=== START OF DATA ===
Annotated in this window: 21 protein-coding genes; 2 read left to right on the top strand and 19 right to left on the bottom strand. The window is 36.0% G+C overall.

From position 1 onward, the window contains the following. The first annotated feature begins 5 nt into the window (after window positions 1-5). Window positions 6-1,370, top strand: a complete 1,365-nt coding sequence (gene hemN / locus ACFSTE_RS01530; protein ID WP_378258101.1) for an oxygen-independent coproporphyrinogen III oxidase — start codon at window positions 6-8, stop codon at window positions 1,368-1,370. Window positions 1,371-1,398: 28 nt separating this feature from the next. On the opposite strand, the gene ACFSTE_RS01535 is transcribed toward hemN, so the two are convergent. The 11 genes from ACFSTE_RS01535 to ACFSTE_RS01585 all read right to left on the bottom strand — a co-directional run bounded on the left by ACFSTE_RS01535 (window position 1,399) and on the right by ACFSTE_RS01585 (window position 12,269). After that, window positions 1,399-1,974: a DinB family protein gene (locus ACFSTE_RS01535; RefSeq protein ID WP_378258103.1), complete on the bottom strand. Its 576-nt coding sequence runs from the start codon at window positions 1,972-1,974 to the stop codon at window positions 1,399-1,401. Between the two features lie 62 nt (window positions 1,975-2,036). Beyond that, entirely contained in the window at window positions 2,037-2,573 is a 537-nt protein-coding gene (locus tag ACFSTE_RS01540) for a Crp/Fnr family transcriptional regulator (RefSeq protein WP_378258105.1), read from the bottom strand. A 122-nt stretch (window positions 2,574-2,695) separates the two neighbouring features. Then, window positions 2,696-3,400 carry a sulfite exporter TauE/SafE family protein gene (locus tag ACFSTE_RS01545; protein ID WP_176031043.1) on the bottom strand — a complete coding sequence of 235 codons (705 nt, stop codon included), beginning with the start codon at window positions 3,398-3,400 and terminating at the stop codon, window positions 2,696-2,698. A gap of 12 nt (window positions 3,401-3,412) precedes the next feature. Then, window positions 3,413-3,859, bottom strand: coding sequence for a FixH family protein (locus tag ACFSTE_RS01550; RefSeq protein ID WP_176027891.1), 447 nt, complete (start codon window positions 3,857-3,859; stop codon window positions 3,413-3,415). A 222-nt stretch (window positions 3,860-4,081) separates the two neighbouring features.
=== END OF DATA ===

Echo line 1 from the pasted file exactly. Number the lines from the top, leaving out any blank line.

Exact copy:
Annotated in this window: 21 protein-coding genes; 2 read left to right on the top strand and 19 right to left on the bottom strand. The window is 36.0% G+C overall.